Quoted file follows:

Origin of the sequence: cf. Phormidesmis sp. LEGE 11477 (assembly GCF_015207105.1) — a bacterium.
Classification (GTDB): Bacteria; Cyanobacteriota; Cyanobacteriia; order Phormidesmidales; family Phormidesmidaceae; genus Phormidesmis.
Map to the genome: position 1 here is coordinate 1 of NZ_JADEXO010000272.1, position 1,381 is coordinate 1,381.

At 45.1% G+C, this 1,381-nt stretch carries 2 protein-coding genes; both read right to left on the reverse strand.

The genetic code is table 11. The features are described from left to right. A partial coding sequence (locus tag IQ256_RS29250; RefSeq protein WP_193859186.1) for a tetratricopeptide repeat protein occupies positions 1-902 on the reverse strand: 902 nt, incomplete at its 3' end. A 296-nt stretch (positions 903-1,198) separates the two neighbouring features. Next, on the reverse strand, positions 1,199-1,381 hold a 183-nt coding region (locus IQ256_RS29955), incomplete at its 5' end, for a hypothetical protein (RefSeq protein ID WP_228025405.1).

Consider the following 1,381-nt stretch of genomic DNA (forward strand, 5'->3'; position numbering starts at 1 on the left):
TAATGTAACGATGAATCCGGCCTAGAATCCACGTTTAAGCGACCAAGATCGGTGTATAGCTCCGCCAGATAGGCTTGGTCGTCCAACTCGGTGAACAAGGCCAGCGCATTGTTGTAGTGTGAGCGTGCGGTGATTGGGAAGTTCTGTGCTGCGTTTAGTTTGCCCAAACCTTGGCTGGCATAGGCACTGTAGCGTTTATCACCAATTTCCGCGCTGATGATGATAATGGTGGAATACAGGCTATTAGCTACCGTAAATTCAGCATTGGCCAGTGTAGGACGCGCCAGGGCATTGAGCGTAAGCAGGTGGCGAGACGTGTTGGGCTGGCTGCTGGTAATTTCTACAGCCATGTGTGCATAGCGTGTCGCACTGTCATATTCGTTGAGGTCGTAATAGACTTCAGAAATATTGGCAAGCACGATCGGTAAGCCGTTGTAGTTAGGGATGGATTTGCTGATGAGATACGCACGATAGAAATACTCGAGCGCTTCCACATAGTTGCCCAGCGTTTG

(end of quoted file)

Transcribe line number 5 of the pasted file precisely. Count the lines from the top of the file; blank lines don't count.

The genetic code is table 11. The features are described from left to right. A partial coding sequence (locus tag IQ256_RS29250; RefSeq protein WP_193859186.1) for a tetratricopeptide repeat protein occupies positions 1-902 on the reverse strand: 902 nt, incomplete at its 3' end. A 296-nt stretch (positions 903-1,198) separates the two neighbouring features. Next, on the reverse strand, positions 1,199-1,381 hold a 183-nt coding region (locus IQ256_RS29955), incomplete at its 5' end, for a hypothetical protein (RefSeq protein ID WP_228025405.1).